Where matters proceed and are resolved separately, lawyers will be able to bill block fee charges for each separately heard matter.


Myth:

  • LAO has diverted some or all of the money for tariff increases to its deficit.

Reality: All of the new funding designated for tariff enhancements has been put into tariff enhancements. None of the new tariff money is being used to fund LAOs deficit.

LAO has already implemented the first two tariff increases set out in the MOU for a total increase of 10 per cent to the hourly rate. These increases include a 5 per cent increase for certificates issued on or after Feb. 1, 2010 and a second 5 per cent increase for certificates issued on or after April 1, 2010.

All of the tariff increases set out in the MOU have been codified in the regulations under the Legal Aid Services Act.

The MOU and the regulations commit to five more tariff increases, as well as establishing the new, higher complex case rate. At the conclusion of the MOU, the hourly rate for criminal certificate work will range from $109 - $161/hr.


Myth:

  • LAO eliminated tiers to save money on payments to tier three lawyers.
  • Block fees penalize tier three lawyers.
  • Block fees will drive experienced lawyers away from legal aid.

Reality: For the pilot phase, LAO is not paying block fees on the basis of tiers or levels of experience. In other words, LAO is paying all lawyers the same fees, irrespective of their experience or year of call.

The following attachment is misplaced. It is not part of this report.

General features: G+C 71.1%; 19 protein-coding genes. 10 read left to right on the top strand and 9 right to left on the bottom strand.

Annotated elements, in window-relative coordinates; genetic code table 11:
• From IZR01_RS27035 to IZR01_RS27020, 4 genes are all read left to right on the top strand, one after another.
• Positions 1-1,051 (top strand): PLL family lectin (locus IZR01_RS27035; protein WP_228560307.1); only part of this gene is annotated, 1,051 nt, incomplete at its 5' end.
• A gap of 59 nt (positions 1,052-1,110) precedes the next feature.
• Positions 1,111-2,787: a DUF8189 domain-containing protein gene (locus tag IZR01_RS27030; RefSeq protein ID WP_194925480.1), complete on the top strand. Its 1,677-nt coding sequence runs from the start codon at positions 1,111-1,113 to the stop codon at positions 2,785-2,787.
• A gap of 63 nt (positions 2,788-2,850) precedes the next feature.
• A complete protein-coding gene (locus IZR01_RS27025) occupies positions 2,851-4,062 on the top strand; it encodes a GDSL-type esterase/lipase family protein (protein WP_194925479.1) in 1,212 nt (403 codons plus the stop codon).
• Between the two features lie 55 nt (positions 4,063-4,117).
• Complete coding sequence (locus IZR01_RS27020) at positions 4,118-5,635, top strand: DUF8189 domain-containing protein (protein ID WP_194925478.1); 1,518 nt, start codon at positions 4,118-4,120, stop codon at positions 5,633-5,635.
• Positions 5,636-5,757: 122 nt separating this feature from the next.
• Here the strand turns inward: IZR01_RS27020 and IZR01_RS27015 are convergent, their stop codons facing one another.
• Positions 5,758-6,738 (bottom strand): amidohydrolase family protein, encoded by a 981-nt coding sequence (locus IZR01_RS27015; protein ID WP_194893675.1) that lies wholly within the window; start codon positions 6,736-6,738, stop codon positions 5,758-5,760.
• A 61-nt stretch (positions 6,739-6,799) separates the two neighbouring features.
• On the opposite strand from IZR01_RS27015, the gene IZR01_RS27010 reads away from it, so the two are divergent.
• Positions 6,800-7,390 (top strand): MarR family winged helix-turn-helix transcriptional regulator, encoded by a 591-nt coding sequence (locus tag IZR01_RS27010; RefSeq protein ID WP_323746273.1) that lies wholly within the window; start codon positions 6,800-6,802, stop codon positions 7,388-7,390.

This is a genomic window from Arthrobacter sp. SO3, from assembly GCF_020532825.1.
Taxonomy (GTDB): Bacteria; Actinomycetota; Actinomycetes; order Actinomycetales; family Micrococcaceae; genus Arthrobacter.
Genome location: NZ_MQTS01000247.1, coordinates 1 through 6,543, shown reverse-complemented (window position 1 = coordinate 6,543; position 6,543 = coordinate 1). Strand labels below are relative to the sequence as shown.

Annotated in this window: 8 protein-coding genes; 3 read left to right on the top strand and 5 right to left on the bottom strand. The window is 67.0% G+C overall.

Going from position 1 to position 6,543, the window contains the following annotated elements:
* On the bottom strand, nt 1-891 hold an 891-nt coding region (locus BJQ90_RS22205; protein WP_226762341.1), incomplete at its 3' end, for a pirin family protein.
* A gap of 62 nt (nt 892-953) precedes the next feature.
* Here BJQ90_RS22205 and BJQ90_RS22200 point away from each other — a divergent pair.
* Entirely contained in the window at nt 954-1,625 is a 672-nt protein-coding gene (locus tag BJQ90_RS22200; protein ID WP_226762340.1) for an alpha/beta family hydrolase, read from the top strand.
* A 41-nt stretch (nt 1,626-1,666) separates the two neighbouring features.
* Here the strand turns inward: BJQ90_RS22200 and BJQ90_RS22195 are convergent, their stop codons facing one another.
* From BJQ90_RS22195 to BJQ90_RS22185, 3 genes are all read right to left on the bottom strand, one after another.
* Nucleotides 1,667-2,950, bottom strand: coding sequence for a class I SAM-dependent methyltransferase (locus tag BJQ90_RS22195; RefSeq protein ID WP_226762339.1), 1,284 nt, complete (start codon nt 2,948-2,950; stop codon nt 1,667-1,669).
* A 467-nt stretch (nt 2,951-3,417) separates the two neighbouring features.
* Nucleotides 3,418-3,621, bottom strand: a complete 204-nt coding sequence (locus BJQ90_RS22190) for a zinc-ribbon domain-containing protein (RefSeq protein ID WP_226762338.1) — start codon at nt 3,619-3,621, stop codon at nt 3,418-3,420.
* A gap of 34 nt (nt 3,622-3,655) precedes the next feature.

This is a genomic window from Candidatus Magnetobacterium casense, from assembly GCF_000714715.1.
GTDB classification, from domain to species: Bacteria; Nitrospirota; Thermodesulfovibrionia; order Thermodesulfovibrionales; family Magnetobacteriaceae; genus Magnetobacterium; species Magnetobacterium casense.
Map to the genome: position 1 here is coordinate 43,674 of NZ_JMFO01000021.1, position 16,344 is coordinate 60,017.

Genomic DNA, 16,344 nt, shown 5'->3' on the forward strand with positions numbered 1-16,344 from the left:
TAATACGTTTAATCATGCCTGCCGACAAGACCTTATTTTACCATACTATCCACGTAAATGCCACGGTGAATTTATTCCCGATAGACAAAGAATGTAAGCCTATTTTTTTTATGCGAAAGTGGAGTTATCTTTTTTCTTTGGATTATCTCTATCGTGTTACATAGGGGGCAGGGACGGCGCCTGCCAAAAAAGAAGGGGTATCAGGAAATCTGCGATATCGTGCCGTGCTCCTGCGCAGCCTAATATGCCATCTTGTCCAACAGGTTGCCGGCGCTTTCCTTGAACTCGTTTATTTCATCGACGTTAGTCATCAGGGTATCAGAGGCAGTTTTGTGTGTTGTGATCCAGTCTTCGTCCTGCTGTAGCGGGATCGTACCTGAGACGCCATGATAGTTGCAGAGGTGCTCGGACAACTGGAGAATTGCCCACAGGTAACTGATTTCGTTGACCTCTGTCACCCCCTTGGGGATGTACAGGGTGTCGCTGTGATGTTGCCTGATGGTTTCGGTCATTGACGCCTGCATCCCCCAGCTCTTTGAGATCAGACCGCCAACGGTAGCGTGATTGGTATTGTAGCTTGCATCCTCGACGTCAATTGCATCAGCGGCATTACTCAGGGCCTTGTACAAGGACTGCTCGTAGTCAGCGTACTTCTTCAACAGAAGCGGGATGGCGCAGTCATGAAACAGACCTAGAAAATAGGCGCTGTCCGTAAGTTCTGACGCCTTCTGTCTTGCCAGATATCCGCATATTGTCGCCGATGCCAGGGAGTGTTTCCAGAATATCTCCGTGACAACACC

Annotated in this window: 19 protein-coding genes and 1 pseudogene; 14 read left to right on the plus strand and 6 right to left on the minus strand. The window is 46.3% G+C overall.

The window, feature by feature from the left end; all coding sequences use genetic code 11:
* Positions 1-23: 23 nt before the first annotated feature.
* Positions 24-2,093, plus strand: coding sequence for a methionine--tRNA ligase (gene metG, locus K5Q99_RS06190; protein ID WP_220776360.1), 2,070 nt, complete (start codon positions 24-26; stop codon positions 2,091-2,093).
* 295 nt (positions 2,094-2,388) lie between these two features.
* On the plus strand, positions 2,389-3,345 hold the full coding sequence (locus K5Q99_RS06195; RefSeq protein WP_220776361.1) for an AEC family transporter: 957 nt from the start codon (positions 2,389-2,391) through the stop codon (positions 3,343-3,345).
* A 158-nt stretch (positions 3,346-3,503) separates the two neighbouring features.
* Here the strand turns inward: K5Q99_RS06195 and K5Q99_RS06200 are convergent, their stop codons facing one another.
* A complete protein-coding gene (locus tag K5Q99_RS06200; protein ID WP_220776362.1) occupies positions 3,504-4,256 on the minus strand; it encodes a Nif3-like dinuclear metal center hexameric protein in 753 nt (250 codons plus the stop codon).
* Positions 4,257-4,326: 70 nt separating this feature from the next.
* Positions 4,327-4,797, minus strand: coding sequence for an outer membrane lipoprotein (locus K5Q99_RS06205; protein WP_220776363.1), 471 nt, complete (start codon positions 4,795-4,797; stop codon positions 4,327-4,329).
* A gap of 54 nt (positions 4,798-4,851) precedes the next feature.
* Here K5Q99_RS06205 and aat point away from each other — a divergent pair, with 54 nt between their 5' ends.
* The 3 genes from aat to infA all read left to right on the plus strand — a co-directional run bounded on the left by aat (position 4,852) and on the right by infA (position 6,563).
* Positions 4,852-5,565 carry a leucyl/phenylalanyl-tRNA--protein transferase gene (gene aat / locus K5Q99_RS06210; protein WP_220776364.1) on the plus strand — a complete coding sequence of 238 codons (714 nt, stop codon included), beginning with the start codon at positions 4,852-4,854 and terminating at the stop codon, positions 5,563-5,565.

LAOs block fee prices are heavily weighted towards senior lawyers and the tier three tariff. This is because LAO currently pays more than 70 per cent of the fees on block fee-eligible certificates to tier three lawyers. As a result, the difference between the single block fee and a tiered block fee for experienced lawyers is not very great: A tier three block fee for guilty pleas would be only $17 higher than the single block fee. Tiered block fees do, however, have a significant impact on young lawyers. A tier one block fee for guilty pleas would be $73 lower than LAOs uniform block fee.

During the pilot, LAO will be testing whether a uniform block fee helps support and recruit young criminal lawyers by making legal aid work financially more attractive to them while not having a material impact on fees for senior lawyers.

These considerations do not necessarily apply to more complex criminal cases. LAO must ensure that lawyers skills match the complexity of the case.

LAO will be consulting on whether and how tiers should apply to block fee cases.


Myth:

  • LAO has already made up its mind on block fees.
  • LAO will not be consulting lawyers on block fees.